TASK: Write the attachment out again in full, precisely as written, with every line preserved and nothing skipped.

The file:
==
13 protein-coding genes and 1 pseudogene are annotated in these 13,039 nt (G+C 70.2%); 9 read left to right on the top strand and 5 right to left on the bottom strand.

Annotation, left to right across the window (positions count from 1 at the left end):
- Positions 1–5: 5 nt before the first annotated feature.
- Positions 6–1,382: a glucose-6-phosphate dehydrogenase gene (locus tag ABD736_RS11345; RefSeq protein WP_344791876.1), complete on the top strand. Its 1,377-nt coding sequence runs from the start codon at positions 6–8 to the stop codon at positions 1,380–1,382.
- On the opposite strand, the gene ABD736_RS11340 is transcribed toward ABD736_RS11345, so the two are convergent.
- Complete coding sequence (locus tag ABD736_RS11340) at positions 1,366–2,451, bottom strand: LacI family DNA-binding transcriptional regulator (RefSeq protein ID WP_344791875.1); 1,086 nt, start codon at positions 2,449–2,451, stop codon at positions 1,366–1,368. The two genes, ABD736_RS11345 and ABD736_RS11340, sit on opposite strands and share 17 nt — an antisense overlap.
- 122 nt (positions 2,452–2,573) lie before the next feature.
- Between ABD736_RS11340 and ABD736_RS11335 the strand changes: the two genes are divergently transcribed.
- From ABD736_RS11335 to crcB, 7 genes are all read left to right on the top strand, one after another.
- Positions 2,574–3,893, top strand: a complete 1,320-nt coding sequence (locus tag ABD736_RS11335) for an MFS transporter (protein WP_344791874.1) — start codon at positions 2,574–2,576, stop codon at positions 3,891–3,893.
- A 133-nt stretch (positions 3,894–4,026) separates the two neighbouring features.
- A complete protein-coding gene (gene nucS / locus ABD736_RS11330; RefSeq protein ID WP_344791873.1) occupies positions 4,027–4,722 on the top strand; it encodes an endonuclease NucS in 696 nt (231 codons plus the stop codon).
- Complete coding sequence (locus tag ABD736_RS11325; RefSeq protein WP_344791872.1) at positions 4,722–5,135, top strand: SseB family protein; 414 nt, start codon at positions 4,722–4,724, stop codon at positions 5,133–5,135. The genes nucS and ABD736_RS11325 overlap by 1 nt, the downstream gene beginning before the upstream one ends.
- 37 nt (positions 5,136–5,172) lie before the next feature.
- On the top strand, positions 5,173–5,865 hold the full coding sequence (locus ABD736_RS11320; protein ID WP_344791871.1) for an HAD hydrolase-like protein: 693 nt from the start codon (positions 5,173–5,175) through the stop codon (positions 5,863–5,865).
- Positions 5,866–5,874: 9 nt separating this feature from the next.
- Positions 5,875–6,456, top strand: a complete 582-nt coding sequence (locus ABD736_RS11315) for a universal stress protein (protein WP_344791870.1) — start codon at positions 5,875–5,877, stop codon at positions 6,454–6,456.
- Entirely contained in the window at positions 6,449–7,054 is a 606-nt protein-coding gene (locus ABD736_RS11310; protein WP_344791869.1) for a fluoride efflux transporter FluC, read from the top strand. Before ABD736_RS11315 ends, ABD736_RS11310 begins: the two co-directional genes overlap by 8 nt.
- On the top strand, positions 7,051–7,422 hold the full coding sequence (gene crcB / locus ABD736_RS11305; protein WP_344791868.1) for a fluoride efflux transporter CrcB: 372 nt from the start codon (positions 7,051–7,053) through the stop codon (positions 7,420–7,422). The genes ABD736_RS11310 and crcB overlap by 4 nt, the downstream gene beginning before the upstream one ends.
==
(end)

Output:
13 protein-coding genes and 1 pseudogene are annotated in these 13,039 nt (G+C 70.2%); 9 read left to right on the top strand and 5 right to left on the bottom strand.

Annotation, left to right across the window (positions count from 1 at the left end):
- Positions 1–5: 5 nt before the first annotated feature.
- Positions 6–1,382: a glucose-6-phosphate dehydrogenase gene (locus tag ABD736_RS11345; RefSeq protein WP_344791876.1), complete on the top strand. Its 1,377-nt coding sequence runs from the start codon at positions 6–8 to the stop codon at positions 1,380–1,382.
- On the opposite strand, the gene ABD736_RS11340 is transcribed toward ABD736_RS11345, so the two are convergent.
- Complete coding sequence (locus tag ABD736_RS11340) at positions 1,366–2,451, bottom strand: LacI family DNA-binding transcriptional regulator (RefSeq protein ID WP_344791875.1); 1,086 nt, start codon at positions 2,449–2,451, stop codon at positions 1,366–1,368. The two genes, ABD736_RS11345 and ABD736_RS11340, sit on opposite strands and share 17 nt — an antisense overlap.
- 122 nt (positions 2,452–2,573) lie before the next feature.
- Between ABD736_RS11340 and ABD736_RS11335 the strand changes: the two genes are divergently transcribed.
- From ABD736_RS11335 to crcB, 7 genes are all read left to right on the top strand, one after another.
- Positions 2,574–3,893, top strand: a complete 1,320-nt coding sequence (locus tag ABD736_RS11335) for an MFS transporter (protein WP_344791874.1) — start codon at positions 2,574–2,576, stop codon at positions 3,891–3,893.
- A 133-nt stretch (positions 3,894–4,026) separates the two neighbouring features.
- A complete protein-coding gene (gene nucS / locus ABD736_RS11330; RefSeq protein ID WP_344791873.1) occupies positions 4,027–4,722 on the top strand; it encodes an endonuclease NucS in 696 nt (231 codons plus the stop codon).
- Complete coding sequence (locus tag ABD736_RS11325; RefSeq protein WP_344791872.1) at positions 4,722–5,135, top strand: SseB family protein; 414 nt, start codon at positions 4,722–4,724, stop codon at positions 5,133–5,135. The genes nucS and ABD736_RS11325 overlap by 1 nt, the downstream gene beginning before the upstream one ends.
- 37 nt (positions 5,136–5,172) lie before the next feature.
- On the top strand, positions 5,173–5,865 hold the full coding sequence (locus ABD736_RS11320; protein ID WP_344791871.1) for an HAD hydrolase-like protein: 693 nt from the start codon (positions 5,173–5,175) through the stop codon (positions 5,863–5,865).
- Positions 5,866–5,874: 9 nt separating this feature from the next.
- Positions 5,875–6,456, top strand: a complete 582-nt coding sequence (locus ABD736_RS11315) for a universal stress protein (protein WP_344791870.1) — start codon at positions 5,875–5,877, stop codon at positions 6,454–6,456.
- Entirely contained in the window at positions 6,449–7,054 is a 606-nt protein-coding gene (locus ABD736_RS11310; protein WP_344791869.1) for a fluoride efflux transporter FluC, read from the top strand. Before ABD736_RS11315 ends, ABD736_RS11310 begins: the two co-directional genes overlap by 8 nt.
- On the top strand, positions 7,051–7,422 hold the full coding sequence (gene crcB / locus ABD736_RS11305; protein WP_344791868.1) for a fluoride efflux transporter CrcB: 372 nt from the start codon (positions 7,051–7,053) through the stop codon (positions 7,420–7,422). The genes ABD736_RS11310 and crcB overlap by 4 nt, the downstream gene beginning before the upstream one ends.